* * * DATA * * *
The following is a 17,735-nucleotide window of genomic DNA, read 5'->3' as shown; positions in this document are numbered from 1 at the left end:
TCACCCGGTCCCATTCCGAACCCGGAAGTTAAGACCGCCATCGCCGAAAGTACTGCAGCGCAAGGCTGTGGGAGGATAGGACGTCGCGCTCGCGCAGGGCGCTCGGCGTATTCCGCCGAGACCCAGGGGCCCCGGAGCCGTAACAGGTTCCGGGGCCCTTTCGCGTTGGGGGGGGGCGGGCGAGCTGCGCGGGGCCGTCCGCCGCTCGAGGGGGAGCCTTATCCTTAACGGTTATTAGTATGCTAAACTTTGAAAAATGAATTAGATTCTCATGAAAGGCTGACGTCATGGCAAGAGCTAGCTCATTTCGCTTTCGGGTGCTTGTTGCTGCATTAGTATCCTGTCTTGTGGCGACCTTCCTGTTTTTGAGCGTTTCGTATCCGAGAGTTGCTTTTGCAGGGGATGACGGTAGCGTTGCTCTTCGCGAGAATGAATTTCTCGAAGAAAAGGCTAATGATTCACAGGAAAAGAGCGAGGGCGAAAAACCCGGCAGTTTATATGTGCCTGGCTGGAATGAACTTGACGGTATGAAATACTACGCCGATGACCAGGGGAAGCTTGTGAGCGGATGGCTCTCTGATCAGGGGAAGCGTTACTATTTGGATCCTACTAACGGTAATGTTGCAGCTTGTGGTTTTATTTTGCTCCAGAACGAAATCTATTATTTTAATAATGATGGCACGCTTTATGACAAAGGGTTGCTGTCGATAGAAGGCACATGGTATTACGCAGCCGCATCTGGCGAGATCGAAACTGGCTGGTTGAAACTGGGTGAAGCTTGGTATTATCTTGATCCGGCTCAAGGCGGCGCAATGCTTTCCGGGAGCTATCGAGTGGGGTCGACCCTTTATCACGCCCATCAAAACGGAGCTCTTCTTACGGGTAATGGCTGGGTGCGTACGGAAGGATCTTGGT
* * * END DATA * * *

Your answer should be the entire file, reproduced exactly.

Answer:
The following is a 17,735-nucleotide window of genomic DNA, read 5'->3' as shown; positions in this document are numbered from 1 at the left end:
TCACCCGGTCCCATTCCGAACCCGGAAGTTAAGACCGCCATCGCCGAAAGTACTGCAGCGCAAGGCTGTGGGAGGATAGGACGTCGCGCTCGCGCAGGGCGCTCGGCGTATTCCGCCGAGACCCAGGGGCCCCGGAGCCGTAACAGGTTCCGGGGCCCTTTCGCGTTGGGGGGGGGCGGGCGAGCTGCGCGGGGCCGTCCGCCGCTCGAGGGGGAGCCTTATCCTTAACGGTTATTAGTATGCTAAACTTTGAAAAATGAATTAGATTCTCATGAAAGGCTGACGTCATGGCAAGAGCTAGCTCATTTCGCTTTCGGGTGCTTGTTGCTGCATTAGTATCCTGTCTTGTGGCGACCTTCCTGTTTTTGAGCGTTTCGTATCCGAGAGTTGCTTTTGCAGGGGATGACGGTAGCGTTGCTCTTCGCGAGAATGAATTTCTCGAAGAAAAGGCTAATGATTCACAGGAAAAGAGCGAGGGCGAAAAACCCGGCAGTTTATATGTGCCTGGCTGGAATGAACTTGACGGTATGAAATACTACGCCGATGACCAGGGGAAGCTTGTGAGCGGATGGCTCTCTGATCAGGGGAAGCGTTACTATTTGGATCCTACTAACGGTAATGTTGCAGCTTGTGGTTTTATTTTGCTCCAGAACGAAATCTATTATTTTAATAATGATGGCACGCTTTATGACAAAGGGTTGCTGTCGATAGAAGGCACATGGTATTACGCAGCCGCATCTGGCGAGATCGAAACTGGCTGGTTGAAACTGGGTGAAGCTTGGTATTATCTTGATCCGGCTCAAGGCGGCGCAATGCTTTCCGGGAGCTATCGAGTGGGGTCGACCCTTTATCACGCCCATCAAAACGGAGCTCTTCTTACGGGTAATGGCTGGGTGCGTACGGAAGGATCTTGGT